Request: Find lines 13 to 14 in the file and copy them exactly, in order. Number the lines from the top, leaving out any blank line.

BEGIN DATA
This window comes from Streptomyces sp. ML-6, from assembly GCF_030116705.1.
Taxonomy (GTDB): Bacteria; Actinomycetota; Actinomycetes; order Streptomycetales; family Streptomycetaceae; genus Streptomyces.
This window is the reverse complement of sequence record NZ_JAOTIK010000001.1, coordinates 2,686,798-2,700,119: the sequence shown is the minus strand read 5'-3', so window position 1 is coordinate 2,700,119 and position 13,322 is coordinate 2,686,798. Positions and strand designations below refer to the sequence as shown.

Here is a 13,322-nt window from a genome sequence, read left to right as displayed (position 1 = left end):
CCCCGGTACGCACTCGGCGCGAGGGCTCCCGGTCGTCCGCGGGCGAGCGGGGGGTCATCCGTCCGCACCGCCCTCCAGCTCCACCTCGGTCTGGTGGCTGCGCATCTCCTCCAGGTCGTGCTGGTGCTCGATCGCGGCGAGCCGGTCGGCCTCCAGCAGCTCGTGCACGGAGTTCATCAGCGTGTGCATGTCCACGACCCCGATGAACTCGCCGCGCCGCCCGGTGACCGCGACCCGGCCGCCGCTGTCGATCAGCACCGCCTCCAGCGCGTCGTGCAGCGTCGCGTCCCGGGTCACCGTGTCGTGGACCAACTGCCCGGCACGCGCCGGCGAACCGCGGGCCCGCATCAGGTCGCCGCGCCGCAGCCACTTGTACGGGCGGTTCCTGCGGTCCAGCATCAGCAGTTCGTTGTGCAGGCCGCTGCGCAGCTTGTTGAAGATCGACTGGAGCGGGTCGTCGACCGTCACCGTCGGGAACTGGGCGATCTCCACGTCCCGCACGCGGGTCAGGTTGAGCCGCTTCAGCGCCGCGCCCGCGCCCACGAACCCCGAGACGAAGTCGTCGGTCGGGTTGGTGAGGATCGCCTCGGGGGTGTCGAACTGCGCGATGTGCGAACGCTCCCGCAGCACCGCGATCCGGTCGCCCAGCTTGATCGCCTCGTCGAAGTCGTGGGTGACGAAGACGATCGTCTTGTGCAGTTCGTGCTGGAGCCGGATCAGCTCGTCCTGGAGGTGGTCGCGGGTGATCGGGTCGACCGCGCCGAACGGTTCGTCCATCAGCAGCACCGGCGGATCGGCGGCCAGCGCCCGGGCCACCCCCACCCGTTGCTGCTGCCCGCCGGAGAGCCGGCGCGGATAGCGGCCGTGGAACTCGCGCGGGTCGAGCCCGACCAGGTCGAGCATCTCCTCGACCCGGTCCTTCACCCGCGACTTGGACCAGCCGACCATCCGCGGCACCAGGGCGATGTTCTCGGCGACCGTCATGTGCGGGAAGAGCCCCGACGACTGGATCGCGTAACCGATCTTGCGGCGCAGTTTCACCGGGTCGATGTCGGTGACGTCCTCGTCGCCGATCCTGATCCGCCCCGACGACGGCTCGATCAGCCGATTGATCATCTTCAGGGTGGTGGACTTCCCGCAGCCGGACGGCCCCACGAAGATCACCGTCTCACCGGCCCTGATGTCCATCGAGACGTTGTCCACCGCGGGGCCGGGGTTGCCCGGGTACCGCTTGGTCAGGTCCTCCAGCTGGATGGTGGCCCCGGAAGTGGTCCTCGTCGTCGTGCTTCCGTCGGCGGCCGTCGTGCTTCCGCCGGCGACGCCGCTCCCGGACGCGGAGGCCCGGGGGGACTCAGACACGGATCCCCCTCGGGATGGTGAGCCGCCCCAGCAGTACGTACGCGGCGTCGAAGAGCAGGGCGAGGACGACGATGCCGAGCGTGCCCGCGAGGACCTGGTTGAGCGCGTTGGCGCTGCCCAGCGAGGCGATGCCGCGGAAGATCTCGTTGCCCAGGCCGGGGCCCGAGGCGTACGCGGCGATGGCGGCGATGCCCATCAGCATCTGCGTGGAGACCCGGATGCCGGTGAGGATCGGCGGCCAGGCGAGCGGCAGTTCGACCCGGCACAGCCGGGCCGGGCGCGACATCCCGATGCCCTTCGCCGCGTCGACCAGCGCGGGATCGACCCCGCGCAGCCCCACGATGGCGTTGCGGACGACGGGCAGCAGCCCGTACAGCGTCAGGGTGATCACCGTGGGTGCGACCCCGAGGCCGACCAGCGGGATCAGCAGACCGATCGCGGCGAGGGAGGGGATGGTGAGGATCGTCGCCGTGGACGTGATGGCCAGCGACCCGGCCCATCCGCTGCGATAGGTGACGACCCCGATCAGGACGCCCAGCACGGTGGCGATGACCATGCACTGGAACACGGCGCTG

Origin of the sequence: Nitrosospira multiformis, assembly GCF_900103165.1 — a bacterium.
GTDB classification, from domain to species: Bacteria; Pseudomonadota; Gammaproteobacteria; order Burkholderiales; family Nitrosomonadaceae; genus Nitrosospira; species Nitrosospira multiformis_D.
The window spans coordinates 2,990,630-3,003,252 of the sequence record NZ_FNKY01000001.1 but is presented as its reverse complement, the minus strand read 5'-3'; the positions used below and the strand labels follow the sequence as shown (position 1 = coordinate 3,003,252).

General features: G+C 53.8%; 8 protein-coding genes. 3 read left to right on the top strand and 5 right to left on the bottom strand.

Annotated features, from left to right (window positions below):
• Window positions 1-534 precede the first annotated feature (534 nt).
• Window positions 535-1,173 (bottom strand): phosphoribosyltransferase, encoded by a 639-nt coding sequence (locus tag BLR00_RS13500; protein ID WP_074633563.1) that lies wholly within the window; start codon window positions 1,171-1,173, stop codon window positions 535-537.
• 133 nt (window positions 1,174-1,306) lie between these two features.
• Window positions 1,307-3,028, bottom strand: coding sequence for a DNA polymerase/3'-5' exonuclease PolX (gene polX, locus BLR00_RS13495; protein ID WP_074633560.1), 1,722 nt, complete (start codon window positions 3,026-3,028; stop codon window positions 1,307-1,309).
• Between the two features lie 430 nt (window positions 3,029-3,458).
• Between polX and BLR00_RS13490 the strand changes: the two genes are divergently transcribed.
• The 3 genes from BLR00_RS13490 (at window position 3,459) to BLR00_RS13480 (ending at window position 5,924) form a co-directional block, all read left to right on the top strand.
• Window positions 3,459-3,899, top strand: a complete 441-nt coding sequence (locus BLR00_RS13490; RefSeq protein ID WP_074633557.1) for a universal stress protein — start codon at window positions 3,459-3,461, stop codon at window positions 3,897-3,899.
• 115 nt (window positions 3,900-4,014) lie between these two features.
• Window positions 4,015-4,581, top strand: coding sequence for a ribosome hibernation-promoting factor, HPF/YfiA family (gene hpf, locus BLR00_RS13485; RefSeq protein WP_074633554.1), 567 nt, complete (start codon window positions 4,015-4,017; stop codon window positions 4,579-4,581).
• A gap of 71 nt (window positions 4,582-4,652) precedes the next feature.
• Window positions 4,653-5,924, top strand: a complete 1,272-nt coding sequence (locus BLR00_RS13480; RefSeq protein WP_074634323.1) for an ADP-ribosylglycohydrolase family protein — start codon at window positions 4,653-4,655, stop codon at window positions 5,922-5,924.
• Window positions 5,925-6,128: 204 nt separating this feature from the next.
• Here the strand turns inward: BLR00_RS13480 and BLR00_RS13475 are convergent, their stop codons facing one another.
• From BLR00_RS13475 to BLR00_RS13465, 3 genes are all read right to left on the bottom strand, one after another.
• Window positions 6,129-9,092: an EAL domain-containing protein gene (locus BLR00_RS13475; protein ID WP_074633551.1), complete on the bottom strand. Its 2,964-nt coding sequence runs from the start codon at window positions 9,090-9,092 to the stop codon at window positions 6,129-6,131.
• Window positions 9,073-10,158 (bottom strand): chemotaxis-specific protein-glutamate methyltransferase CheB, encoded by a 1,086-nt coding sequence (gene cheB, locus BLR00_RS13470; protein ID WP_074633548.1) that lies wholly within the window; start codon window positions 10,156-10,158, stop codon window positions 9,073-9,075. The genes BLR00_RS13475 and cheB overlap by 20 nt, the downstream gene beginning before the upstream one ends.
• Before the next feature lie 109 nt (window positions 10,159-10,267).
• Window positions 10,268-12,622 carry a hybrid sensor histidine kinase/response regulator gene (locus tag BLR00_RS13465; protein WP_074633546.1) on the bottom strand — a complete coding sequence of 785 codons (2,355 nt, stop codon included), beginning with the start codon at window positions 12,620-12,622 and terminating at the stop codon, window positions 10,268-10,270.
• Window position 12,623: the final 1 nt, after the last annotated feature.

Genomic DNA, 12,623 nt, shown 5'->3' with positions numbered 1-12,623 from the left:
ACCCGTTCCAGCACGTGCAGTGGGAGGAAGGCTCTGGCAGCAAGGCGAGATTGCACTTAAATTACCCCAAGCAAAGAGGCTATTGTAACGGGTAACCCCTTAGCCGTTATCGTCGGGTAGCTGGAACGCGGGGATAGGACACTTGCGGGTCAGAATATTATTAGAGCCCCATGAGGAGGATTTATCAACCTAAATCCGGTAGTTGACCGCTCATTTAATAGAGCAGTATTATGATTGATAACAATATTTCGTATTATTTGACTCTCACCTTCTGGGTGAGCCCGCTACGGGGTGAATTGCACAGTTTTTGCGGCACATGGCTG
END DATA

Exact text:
• 133 nt (window positions 1,174-1,306) lie between these two features.
• Window positions 1,307-3,028, bottom strand: coding sequence for a DNA polymerase/3'-5' exonuclease PolX (gene polX, locus BLR00_RS13495; protein ID WP_074633560.1), 1,722 nt, complete (start codon window positions 3,026-3,028; stop codon window positions 1,307-1,309).